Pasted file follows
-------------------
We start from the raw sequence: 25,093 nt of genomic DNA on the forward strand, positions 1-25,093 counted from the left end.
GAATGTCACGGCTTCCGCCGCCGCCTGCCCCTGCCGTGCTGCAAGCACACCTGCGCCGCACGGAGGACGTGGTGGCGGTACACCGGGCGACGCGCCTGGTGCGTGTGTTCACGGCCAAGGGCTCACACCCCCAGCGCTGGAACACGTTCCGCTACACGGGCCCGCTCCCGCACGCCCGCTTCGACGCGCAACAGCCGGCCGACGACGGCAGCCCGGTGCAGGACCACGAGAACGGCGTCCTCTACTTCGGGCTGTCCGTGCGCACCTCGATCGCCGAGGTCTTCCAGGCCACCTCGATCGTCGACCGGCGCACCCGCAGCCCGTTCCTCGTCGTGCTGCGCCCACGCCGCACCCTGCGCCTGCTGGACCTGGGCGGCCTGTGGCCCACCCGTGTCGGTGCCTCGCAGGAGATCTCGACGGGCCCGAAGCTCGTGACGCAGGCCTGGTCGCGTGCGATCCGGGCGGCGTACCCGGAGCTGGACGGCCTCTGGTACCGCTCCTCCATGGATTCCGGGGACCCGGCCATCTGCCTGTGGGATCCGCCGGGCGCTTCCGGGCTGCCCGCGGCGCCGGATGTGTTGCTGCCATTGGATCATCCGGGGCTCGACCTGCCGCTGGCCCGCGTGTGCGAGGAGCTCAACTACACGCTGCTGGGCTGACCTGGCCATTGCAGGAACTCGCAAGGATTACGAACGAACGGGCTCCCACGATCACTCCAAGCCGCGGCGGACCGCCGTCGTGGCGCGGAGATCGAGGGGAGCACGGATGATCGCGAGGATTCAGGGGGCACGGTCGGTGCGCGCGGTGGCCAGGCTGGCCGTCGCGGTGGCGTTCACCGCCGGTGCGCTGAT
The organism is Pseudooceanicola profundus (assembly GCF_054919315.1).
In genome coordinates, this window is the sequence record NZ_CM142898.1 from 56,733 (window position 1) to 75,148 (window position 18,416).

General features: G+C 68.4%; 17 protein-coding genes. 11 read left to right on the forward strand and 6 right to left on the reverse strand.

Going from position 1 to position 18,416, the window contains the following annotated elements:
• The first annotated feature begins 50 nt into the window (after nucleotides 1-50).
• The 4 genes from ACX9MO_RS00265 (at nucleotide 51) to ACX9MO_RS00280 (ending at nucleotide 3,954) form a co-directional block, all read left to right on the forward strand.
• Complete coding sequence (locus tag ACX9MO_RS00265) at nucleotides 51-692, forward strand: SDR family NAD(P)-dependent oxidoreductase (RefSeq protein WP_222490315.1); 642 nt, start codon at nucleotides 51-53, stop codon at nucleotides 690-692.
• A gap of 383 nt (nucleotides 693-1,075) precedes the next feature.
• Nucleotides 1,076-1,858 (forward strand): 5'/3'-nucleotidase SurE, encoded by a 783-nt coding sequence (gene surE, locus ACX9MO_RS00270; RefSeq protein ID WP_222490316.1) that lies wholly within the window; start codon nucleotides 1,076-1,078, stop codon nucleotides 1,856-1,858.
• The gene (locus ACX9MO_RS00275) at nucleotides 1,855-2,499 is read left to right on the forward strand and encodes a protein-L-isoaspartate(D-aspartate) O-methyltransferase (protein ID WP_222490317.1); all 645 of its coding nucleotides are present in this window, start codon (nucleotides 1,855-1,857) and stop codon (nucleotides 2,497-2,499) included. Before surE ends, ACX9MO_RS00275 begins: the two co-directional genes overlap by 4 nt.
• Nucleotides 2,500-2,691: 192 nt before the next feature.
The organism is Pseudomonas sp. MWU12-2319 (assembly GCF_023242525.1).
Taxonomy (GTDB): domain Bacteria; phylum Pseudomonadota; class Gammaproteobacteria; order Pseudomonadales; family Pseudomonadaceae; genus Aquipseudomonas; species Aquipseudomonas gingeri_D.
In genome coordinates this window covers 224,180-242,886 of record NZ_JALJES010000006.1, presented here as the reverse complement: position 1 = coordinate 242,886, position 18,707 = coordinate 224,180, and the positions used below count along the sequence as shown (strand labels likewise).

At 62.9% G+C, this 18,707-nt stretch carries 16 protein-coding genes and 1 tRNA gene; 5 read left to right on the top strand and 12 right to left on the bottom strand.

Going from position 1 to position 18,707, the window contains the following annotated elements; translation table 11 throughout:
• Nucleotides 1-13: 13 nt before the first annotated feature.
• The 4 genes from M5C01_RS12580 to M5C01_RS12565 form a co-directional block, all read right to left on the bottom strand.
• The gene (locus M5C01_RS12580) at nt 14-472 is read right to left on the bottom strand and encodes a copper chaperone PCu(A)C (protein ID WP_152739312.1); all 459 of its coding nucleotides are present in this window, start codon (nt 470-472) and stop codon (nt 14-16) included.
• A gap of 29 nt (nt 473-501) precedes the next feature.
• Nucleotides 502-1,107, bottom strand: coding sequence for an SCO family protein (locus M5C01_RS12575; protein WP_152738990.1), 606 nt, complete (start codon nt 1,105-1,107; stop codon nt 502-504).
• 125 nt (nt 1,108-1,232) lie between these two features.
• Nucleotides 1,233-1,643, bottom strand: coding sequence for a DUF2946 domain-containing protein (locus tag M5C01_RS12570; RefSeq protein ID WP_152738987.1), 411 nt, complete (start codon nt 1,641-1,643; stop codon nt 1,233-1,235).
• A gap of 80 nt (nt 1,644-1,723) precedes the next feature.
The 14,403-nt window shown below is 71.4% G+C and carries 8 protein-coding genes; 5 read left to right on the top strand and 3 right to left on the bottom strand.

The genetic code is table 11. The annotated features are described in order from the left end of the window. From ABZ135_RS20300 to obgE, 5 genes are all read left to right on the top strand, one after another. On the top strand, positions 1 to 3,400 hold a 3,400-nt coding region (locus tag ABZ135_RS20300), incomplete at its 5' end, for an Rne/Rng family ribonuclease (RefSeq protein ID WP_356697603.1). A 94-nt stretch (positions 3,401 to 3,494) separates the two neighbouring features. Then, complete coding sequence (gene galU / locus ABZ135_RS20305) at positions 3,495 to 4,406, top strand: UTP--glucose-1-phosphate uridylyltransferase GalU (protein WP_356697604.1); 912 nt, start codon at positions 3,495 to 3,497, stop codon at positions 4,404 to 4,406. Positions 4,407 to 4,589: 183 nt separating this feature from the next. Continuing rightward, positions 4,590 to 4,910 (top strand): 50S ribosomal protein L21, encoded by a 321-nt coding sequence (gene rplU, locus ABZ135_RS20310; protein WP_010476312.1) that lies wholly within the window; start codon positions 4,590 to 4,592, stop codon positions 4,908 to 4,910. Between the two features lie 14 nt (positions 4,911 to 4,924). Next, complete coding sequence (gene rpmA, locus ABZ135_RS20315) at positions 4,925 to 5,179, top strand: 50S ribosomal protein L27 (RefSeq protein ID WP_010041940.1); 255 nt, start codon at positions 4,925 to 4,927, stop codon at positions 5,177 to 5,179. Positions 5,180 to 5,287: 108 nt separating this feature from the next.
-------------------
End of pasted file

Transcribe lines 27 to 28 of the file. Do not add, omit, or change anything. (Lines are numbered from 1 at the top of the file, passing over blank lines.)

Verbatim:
The 14,403-nt window shown below is 71.4% G+C and carries 8 protein-coding genes; 5 read left to right on the top strand and 3 right to left on the bottom strand.

The genetic code is table 11. The annotated features are described in order from the left end of the window. From ABZ135_RS20300 to obgE, 5 genes are all read left to right on the top strand, one after another. On the top strand, positions 1 to 3,400 hold a 3,400-nt coding region (locus tag ABZ135_RS20300), incomplete at its 5' end, for an Rne/Rng family ribonuclease (RefSeq protein ID WP_356697603.1). A 94-nt stretch (positions 3,401 to 3,494) separates the two neighbouring features. Then, complete coding sequence (gene galU / locus ABZ135_RS20305) at positions 3,495 to 4,406, top strand: UTP--glucose-1-phosphate uridylyltransferase GalU (protein WP_356697604.1); 912 nt, start codon at positions 3,495 to 3,497, stop codon at positions 4,404 to 4,406. Positions 4,407 to 4,589: 183 nt separating this feature from the next. Continuing rightward, positions 4,590 to 4,910 (top strand): 50S ribosomal protein L21, encoded by a 321-nt coding sequence (gene rplU, locus ABZ135_RS20310; protein WP_010476312.1) that lies wholly within the window; start codon positions 4,590 to 4,592, stop codon positions 4,908 to 4,910. Between the two features lie 14 nt (positions 4,911 to 4,924). Next, complete coding sequence (gene rpmA, locus ABZ135_RS20315) at positions 4,925 to 5,179, top strand: 50S ribosomal protein L27 (RefSeq protein ID WP_010041940.1); 255 nt, start codon at positions 4,925 to 4,927, stop codon at positions 5,177 to 5,179. Positions 5,180 to 5,287: 108 nt separating this feature from the next.